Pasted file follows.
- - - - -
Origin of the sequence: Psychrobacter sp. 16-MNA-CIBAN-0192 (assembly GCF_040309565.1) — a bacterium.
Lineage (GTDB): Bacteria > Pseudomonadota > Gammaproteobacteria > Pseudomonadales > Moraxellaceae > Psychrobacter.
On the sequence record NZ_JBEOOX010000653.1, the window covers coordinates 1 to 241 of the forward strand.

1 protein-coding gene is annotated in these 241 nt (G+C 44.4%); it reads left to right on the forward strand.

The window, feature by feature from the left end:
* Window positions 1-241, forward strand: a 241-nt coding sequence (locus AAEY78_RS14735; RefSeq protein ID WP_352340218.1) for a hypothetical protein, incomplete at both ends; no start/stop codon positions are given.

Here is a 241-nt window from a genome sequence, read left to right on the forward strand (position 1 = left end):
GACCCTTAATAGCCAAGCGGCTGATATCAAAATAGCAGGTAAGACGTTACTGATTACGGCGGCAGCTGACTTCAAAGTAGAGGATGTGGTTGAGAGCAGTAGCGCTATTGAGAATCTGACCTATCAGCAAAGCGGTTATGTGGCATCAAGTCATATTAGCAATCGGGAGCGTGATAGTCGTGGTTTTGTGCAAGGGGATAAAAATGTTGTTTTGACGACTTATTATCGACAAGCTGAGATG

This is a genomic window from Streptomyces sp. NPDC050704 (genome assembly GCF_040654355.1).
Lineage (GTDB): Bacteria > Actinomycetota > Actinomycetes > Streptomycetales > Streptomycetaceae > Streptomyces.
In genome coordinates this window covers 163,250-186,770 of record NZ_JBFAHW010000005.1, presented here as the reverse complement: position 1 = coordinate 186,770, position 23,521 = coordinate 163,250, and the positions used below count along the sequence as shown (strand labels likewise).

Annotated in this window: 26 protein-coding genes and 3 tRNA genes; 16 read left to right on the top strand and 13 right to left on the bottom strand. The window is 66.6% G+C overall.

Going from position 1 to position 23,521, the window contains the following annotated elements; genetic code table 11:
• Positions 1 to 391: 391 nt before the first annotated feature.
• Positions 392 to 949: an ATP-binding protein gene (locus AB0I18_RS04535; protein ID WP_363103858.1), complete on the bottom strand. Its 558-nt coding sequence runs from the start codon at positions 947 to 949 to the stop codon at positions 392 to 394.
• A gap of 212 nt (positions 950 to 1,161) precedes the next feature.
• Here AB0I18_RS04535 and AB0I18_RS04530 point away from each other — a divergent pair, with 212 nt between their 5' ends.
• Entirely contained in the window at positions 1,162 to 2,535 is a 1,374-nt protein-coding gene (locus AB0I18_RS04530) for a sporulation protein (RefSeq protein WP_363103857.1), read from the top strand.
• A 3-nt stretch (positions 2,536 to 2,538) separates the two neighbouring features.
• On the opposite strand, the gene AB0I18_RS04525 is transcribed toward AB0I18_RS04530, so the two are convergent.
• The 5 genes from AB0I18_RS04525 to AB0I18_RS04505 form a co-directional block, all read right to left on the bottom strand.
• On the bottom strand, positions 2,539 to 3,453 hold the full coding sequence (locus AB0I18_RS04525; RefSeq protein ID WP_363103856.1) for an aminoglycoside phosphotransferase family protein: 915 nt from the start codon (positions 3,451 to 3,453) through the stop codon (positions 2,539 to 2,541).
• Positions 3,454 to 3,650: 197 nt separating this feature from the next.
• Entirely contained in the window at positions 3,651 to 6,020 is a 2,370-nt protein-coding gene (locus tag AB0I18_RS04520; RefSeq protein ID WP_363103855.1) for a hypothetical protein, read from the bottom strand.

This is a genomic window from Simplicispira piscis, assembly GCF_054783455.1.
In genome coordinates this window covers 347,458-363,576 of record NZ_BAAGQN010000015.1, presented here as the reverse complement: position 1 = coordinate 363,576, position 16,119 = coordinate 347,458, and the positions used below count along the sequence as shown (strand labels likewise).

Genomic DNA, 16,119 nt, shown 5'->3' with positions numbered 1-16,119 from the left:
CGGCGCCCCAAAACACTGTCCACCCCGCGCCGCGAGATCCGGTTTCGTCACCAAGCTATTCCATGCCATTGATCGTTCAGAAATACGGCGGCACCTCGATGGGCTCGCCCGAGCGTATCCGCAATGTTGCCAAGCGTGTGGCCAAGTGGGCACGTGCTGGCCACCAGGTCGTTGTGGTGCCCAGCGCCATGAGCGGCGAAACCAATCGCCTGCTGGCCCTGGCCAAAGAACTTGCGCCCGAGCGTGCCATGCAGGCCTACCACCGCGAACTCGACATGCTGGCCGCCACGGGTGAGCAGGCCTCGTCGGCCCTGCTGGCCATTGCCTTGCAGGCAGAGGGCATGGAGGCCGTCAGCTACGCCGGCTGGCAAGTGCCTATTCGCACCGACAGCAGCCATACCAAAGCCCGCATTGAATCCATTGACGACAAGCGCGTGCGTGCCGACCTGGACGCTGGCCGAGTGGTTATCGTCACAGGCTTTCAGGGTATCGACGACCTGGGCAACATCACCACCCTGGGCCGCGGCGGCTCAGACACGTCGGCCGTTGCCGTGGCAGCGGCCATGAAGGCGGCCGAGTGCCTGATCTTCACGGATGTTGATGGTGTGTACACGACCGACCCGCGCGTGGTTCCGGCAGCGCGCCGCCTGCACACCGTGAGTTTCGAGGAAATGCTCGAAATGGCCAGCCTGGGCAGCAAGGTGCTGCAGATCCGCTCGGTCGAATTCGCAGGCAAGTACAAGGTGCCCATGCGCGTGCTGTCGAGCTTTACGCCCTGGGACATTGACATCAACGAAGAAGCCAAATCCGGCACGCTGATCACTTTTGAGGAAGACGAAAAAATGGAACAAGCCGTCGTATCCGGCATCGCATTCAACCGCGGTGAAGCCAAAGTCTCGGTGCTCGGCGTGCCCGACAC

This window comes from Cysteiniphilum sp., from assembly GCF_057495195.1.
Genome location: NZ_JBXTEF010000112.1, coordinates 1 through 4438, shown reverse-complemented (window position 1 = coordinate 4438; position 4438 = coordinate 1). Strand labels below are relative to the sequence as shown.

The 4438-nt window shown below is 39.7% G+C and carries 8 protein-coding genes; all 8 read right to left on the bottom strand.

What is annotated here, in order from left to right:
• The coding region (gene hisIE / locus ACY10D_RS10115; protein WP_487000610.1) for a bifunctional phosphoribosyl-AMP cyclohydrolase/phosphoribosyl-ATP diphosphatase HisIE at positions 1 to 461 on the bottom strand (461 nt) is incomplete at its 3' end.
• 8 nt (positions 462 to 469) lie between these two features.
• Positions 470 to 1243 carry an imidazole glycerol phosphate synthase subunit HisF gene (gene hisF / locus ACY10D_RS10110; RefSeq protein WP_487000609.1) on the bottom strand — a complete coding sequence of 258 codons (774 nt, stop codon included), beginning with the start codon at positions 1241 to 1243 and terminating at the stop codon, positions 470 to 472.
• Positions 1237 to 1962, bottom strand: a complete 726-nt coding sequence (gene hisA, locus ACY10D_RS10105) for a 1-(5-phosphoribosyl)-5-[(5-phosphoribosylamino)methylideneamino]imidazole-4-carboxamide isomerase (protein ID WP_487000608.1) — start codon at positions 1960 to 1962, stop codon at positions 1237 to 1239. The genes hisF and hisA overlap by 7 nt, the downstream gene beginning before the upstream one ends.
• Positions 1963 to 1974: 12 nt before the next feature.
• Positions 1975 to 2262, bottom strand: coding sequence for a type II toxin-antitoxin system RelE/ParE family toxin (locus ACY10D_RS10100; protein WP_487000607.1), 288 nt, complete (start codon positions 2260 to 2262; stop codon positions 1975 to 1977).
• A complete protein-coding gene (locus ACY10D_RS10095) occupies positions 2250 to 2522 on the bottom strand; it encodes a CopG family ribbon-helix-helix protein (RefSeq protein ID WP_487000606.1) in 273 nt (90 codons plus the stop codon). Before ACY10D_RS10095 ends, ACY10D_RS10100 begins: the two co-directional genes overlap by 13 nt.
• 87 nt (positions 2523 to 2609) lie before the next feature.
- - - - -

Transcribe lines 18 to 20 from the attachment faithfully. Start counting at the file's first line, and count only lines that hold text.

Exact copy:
• Entirely contained in the window at positions 1,162 to 2,535 is a 1,374-nt protein-coding gene (locus AB0I18_RS04530) for a sporulation protein (RefSeq protein WP_363103857.1), read from the top strand.
• A 3-nt stretch (positions 2,536 to 2,538) separates the two neighbouring features.
• On the opposite strand, the gene AB0I18_RS04525 is transcribed toward AB0I18_RS04530, so the two are convergent.